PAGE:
Spring-mounted vertically held toilet seat

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A mounting mechanism for toilet seats is provided which includes an easy accessible pull handle, connected to a mechanism associated with the seat that holds the seat in a vertical rest position. The handle is the only part that needs to be maneuvered by the toilet user when the user desires that the seat be in horizontal position. After using the seat in such horizontal position, the provided mechanism automatically moves the seat back up into the vertical rest position. This mechanism eliminates handling of potentially unsanitary toilet seats with hands. Thus, the handle is the only part which the person using the toilet is touching. Since the handle is positioned away from the seat and outside of the area where typically splashing occurs, an utmost sanitary and hygienic state is accomplished by the current invention.

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Description

BACKGROUND OF THE INVENTION

(1) Field of the Invention

It is a common problem that toilets, particularly toilet seats, are often found in an unsanitary and unhygienic condition. Conventional toilet seats rest in either a horizontal, seated position, or a vertical, raised position depending on how the toilet seat was left by the previous user. Users who find toilet seat in the seated position are frequently unwilling to touch the toilet with their hands in order raise it to a vertical position prior to use. When the toiled seat is left in the seated position, users who are standing or squatting while using the toilet often cause urine or toilet water to deposit on the toilet seat, causing unsanitary and unhygienic conditions. Alternatively, people use their feet to raise or lower the seat to avoid touching the toilet seat with their hands, which often damages or breaks the seat hinge mechanism. These problems are particularly common in public toilets and toilets used by men.

The present invention alleviates these problems by maintaining the toilet seat in the vertical, raised position until the user intentionally chooses to move the toilet in the seated, horizontal, position by pulling a handle. When a user desire to lower the seat from the standard vertical resting position to the horizontal, seated position, he makes an effortless, short pulling motion on the handle which lowers the toilet seat to the horizontal position. This handle is part of a new mounting mechanism that attaches the toilet seat to the toilet pedestal. The handle is located at a distance from the seat so that the handle does not become soiled by splatter or other unsanitary causes from prior users and the user is not required to touch the toilet seat.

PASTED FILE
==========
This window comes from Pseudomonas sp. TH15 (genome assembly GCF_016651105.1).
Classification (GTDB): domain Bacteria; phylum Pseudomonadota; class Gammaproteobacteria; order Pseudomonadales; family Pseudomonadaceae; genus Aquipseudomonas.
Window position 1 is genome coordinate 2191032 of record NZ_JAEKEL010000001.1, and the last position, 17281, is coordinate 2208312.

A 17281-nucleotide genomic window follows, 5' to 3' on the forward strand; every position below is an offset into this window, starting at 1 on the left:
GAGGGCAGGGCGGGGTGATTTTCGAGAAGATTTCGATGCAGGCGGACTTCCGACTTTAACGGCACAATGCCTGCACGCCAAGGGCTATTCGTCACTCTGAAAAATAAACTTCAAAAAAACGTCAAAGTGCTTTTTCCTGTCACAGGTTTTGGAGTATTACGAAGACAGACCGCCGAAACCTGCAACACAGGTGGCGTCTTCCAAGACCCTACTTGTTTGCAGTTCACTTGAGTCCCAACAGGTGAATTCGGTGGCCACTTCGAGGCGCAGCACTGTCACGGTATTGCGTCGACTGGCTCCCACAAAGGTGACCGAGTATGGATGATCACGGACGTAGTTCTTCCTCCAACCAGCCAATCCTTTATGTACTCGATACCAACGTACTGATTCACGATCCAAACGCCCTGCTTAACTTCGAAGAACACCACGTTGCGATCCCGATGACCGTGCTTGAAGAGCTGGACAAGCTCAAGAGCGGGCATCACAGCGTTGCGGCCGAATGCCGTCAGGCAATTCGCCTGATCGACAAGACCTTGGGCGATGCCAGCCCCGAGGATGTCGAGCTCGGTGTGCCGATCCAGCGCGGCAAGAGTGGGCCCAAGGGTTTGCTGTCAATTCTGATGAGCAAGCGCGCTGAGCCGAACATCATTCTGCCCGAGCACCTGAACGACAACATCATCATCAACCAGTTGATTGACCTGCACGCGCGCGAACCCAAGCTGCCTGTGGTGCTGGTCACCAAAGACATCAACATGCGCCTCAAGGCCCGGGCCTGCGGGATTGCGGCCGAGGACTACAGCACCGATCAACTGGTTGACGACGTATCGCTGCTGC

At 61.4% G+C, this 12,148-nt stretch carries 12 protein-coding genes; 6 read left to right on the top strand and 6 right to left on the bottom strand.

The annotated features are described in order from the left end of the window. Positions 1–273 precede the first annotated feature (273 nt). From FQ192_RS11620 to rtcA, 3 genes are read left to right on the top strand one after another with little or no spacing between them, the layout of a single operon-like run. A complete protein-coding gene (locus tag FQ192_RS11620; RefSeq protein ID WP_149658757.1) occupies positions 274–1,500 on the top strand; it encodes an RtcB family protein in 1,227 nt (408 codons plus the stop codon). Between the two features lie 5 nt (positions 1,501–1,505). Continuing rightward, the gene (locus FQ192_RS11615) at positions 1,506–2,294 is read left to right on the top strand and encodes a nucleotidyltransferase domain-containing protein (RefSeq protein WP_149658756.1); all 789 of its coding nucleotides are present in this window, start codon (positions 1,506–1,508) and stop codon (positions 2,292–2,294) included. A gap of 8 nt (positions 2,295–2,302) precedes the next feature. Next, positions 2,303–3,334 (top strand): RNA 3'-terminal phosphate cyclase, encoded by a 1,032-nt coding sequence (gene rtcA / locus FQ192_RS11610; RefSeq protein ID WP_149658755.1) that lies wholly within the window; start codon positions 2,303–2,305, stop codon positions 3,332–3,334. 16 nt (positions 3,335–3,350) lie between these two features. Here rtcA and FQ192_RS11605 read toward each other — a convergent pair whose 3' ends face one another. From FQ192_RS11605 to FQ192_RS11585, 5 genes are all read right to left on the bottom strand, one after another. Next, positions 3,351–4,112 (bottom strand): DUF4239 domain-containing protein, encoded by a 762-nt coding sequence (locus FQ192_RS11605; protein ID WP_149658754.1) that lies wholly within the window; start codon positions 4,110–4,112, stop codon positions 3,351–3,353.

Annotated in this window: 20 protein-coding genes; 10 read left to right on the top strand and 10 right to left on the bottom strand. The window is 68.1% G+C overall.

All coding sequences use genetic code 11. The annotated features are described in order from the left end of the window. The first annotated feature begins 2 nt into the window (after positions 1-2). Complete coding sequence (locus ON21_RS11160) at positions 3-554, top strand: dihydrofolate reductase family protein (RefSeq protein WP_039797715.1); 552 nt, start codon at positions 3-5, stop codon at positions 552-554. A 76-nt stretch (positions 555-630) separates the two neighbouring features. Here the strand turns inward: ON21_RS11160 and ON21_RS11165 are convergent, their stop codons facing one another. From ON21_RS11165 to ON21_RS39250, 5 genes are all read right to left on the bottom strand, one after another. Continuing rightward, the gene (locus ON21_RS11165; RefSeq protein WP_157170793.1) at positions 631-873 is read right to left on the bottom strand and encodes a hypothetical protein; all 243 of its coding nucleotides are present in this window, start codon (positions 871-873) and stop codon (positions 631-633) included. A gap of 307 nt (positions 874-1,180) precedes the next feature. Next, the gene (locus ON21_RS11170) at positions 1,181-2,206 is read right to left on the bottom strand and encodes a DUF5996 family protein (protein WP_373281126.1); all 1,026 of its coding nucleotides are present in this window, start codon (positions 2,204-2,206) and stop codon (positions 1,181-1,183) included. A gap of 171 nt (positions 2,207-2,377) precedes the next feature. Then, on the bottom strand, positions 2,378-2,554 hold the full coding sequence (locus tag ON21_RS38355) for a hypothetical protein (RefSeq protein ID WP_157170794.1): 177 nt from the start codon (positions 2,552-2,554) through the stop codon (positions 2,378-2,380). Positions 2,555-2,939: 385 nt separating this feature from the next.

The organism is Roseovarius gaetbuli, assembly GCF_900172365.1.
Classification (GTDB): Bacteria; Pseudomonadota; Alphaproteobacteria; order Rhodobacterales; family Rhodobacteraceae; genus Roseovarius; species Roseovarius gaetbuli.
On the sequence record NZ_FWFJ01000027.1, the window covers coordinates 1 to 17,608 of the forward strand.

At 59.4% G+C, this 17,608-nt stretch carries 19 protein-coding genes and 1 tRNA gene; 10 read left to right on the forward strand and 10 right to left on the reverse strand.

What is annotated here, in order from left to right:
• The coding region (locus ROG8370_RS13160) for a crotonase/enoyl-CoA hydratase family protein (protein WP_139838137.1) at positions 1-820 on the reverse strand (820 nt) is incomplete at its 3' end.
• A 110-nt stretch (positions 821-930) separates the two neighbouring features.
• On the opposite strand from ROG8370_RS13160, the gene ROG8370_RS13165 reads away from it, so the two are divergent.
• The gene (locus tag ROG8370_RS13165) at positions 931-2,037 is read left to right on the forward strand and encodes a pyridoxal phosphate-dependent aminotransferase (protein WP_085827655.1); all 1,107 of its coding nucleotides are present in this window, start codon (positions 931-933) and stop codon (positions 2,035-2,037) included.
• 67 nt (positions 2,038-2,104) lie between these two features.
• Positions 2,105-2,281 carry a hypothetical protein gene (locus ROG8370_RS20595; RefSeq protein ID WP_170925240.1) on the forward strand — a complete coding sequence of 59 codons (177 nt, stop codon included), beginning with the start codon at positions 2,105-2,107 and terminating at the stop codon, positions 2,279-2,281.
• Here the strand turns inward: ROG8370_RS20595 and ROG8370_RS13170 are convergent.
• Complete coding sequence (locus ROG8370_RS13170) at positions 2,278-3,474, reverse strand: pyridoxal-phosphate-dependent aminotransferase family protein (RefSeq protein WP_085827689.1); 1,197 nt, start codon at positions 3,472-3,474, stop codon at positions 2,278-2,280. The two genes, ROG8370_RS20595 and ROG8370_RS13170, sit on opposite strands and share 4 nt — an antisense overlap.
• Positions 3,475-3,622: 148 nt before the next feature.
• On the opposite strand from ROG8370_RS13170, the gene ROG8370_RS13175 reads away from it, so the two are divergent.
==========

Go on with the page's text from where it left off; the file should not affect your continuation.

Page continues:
After the seat is lowered to the horizontal position using the lever, the seat remains in the horizontal, seated position providing an appropriate interval of time for the user to sit on the seat without having to touch or hold the seat down with their hands, at which point the user's weight maintains the seat in the horizontal position. When the user removes his weight from the seat, the hinge mechanism uses a spring force to slowly raise the seat back to the original vertical resting position, providing a safe and adequate interval for the user to exit the seat before it moves to the vertical position. The lifting mechanism includes a damper which slows the speed in which the seat is moved from the horizontal to the vertical position to prevent damage or injury.

The invention can be used to retrofit on an existing toilet pedestal by replacing the standard toilet seat, or can be included on a new toilet pedestal when the pedestal is installed.

Thus, the invention provides an economical, hygienic and sanitary way of bringing the toilet seat to rest in a hygienic, vertical position while also allowing the user to move a toilet seat to a seated position in a hygienic manner without touching the toilet seat itself.

(2) Description of Related Art

There have been several attempts to provide a mechanism that keeps the seat in an upright or vertical position during use by a male user. Several references disclose toilet seat with devices for either facilitating lifting a seat or holding the seat in an up-right position while the toilet is in use.

U.S. Pat. No. 6,230,335 discloses a normally upright toilet stool-seat assembly, in which a one-piece toilet seat hinge composed of an elastomer material throughout, and including a flat flange member and a coplanar support shank. The flange member is designed to be connected to the toilet seat and the support shank is generally cylindrical in shape and externally threaded to facilitate mounting within a cavity normally found on the toilet stool for connection of the seat thereto. The flange member has lower peripheral portions with sufficient memory to cause the toilet seat to swing from a horizontal orientation, upon release, to a vertically extending orientation, thereby obviating the likelihood of the seat being soiled by a subsequent male urinator.

U.S. Pat. No. 6,012,180 discloses a toilet seat lifting device by utilizing a pair of compound leaf springs which are formed to hold a commode seat in the up position. The leaf springs have a primary curve for spring lifting power, a second curve to reduce friction between the seat and spring when the seat is lowered, and a third curve to act as a spring washer to hold the leaf spring in place between the seat and commode. By holding the seat in the up position unless a user wishes to lower it, the seat is less apt to be soiled when the commode is used for urination.